Thai child buys grandma gold ring with money saved selling kanom pang ping

A giving and entrepreneurial Grade 5 student from Chai Nat province in central Thailand has won over the hearts of the nation by buying his grandma a gold ring with money he saved up selling ‘kanom pang ping.’

On Sunday, 11 year old “Ice” went to a gold shop in Chai Nat with his mother with 4,700 (US$140) baht in cash.

Ice saved up money by making and selling kanom pang ping, which is sweet, toasted bread that comes in many varieties and is a popular dessert in Thailand.

At first, Ice asked the shop owner whether the money was enough to buy two gold rings, one for his maternal grandmother and one for his maternal grandfather.

However, the gold shop owner advised Ice to buy one ring otherwise they’d be too thin, so Ice decided to treat his grandma first.

Ice picked out a beautiful gold ring with a 4,500 baht price tag. Recognising the child’s kindness and diligence, the shop owner gave Ice a 200 baht discount and sold it for 4,300 baht.

Ice’s mother told reporters that her 11 year old son is a very diligent and grateful child. He is very respectful to his parents and grandparents, she said.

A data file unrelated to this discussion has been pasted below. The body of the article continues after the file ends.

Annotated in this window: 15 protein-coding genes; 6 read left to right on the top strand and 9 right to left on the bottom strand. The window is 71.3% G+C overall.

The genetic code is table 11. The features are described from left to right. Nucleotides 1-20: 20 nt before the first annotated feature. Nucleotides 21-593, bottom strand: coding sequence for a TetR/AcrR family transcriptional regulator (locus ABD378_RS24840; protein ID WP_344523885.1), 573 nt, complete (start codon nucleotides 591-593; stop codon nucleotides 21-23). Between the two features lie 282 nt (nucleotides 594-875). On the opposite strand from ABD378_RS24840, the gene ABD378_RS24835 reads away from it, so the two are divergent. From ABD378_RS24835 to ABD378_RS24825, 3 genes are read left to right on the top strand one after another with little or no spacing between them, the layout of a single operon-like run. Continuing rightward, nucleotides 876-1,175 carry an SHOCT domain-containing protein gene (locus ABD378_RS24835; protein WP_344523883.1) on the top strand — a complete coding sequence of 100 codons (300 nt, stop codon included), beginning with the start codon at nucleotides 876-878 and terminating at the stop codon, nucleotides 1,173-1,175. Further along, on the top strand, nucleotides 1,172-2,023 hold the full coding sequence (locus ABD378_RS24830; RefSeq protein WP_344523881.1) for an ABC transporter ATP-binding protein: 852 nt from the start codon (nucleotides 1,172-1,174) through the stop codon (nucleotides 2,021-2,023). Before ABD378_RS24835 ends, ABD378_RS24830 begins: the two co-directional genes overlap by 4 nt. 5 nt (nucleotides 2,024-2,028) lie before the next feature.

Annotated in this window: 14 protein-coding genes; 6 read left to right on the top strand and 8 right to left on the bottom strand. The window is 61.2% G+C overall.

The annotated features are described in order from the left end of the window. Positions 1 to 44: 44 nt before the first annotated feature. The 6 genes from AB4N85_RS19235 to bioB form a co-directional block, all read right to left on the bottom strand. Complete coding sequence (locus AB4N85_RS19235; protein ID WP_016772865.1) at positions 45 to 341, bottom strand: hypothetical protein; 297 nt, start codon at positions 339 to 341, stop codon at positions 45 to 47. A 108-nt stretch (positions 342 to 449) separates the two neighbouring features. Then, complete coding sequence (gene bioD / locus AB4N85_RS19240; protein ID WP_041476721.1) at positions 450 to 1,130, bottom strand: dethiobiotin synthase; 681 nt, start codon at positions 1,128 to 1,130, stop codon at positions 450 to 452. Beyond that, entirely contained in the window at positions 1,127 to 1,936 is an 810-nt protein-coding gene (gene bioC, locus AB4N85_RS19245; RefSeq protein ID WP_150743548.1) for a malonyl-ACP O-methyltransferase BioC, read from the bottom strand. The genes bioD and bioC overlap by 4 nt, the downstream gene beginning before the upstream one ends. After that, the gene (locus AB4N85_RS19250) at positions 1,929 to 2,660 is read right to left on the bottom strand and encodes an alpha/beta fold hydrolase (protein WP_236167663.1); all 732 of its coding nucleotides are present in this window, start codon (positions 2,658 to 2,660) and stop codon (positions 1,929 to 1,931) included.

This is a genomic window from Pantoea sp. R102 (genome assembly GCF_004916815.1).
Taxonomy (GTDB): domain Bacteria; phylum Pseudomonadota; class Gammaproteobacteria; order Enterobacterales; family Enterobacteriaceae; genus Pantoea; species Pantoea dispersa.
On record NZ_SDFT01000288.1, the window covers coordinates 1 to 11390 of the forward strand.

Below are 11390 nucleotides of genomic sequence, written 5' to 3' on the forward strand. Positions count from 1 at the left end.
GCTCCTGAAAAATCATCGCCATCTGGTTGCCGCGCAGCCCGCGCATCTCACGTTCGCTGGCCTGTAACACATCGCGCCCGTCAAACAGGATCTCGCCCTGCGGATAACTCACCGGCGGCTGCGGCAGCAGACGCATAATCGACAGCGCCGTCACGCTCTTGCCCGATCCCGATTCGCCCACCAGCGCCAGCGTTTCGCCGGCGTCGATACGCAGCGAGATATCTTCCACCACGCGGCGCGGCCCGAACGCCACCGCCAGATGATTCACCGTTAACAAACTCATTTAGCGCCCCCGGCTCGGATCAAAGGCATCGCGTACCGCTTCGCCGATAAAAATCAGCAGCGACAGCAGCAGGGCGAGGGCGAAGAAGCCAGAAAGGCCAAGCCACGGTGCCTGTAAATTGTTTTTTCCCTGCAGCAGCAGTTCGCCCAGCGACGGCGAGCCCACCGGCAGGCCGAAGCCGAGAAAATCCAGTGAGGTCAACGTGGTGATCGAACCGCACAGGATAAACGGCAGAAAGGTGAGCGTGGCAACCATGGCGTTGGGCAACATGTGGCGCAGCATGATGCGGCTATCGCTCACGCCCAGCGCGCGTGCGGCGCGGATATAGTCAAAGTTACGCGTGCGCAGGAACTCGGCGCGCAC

Not only that, but young Ice is extremely entrepreneurial and loves to sell and trade. He sells kanom pang ping with jam to his school friends as well as soft drinks.

When Ice makes a profit, he often uses the money to buy presents for family members, his mother said.

In the past, Ice wanted to buy a sofa so he saved money in a piggy bank. He smashed the piggy bank and found he had enough to buy the sofa he wanted, which was very admirable at such a young age, said his mother.

In November, a 10 year old girl from Maha Sarakham in northeast Thailand bought a 4,000 baht gold ring as a birthday present for her mother with money she saved up from her allowance.

Thai child buys grandma gold ring with money saved selling kanom pang ping | News by Thaiger

Thailand News


Leah is a translator and news writer for the Thaiger. Leah studied East Asian Religions and Thai Studies at the University of Leeds and Chiang Mai University. Leah covers crime, politics, environment, human rights, entertainment, travel and culture in Thailand and southeast Asia.

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